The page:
The word change would never change as a concept, but in the real world, the world of concrete objects, it is always subjected to the change. The staticity of your chosen "change" as a concept includes almost every other concept. The concept of tree, or stone or... are not subjected to any "change" either, even though any specific tree, or… is nothing but changing, growing or diminishing concrete entity.
Concepts are not subjected to change because they are induced from concrete objects, as their universal tendencies. Human by words(concepts) withdraws the most general and unchanging parts of any object in order to classify them. Like "treeness" is what all the individual trees share. That is why we put all these 'un-look alike' objects, different in size, shape… in the same category and name them the same.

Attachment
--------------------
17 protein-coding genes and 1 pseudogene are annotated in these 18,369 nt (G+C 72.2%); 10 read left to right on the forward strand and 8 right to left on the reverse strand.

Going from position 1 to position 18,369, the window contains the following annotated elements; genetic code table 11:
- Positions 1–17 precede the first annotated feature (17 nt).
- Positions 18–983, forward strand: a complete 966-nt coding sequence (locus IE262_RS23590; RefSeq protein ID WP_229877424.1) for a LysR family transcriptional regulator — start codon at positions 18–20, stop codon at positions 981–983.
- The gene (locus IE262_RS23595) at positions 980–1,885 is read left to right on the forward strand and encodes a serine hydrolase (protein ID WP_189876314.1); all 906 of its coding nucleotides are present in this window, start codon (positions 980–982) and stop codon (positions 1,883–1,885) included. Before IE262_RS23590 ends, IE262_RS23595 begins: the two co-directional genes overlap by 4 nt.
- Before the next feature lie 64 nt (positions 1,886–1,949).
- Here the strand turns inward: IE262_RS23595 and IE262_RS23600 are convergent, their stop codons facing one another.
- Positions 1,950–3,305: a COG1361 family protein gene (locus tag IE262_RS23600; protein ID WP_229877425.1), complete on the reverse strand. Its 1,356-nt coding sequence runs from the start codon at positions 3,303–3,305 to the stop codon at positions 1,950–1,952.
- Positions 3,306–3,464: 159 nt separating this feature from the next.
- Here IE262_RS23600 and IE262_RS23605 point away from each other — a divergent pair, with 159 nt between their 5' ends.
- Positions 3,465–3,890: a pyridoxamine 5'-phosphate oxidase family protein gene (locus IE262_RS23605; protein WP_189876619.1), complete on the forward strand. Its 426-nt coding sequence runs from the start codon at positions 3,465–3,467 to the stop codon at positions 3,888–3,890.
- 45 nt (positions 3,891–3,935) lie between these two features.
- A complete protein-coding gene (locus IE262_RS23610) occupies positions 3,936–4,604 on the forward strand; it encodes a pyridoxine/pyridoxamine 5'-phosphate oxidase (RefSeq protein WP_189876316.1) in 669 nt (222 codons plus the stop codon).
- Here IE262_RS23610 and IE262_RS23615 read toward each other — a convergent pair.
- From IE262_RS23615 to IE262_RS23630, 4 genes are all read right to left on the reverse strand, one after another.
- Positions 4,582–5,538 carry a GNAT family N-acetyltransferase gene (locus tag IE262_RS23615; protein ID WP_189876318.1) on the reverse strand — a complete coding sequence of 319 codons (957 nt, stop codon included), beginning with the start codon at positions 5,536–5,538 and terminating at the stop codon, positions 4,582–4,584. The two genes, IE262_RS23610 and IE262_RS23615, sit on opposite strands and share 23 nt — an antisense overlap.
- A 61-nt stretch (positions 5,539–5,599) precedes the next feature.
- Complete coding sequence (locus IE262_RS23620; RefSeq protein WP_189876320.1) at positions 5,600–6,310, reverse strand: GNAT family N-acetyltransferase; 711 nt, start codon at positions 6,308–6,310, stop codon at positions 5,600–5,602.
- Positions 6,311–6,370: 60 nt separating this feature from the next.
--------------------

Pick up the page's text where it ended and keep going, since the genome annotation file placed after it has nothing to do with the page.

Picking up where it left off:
Plato talks about the “Form” as unchanging part of the universe, the “essence” the ethereal part that are ways above the material world. But in real, except few cases, all the thing he refer to them as forms are nothing but “concepts” .
Until (almost 2000 years) later Kant put the concept of “Form” in some perspective and call them “synthetic apriori proposition”, calming that that we born with such unchanging knowledge, like the knowledge of matt and physic, according to him.
This is the key to solve the 28 prompt question:: "Motion is definite and motionlessness is relative."
This is the dialectical definite answer.
Or in metaphysic, God is the ultimate answer,
to the 28th
You lost me . . . Lol.
Seriously, I did get it.
In answer to the prompt question: time, I suppose. I know that time actually changes every moment, but, since it ALWAYS changes, is it still change? Change is defined by something that doesn't always happen, but did. Time always passes, so is it still defined as change? If that makes sense :)
Anyway, interesting piece, with plenty of good talking points to raise.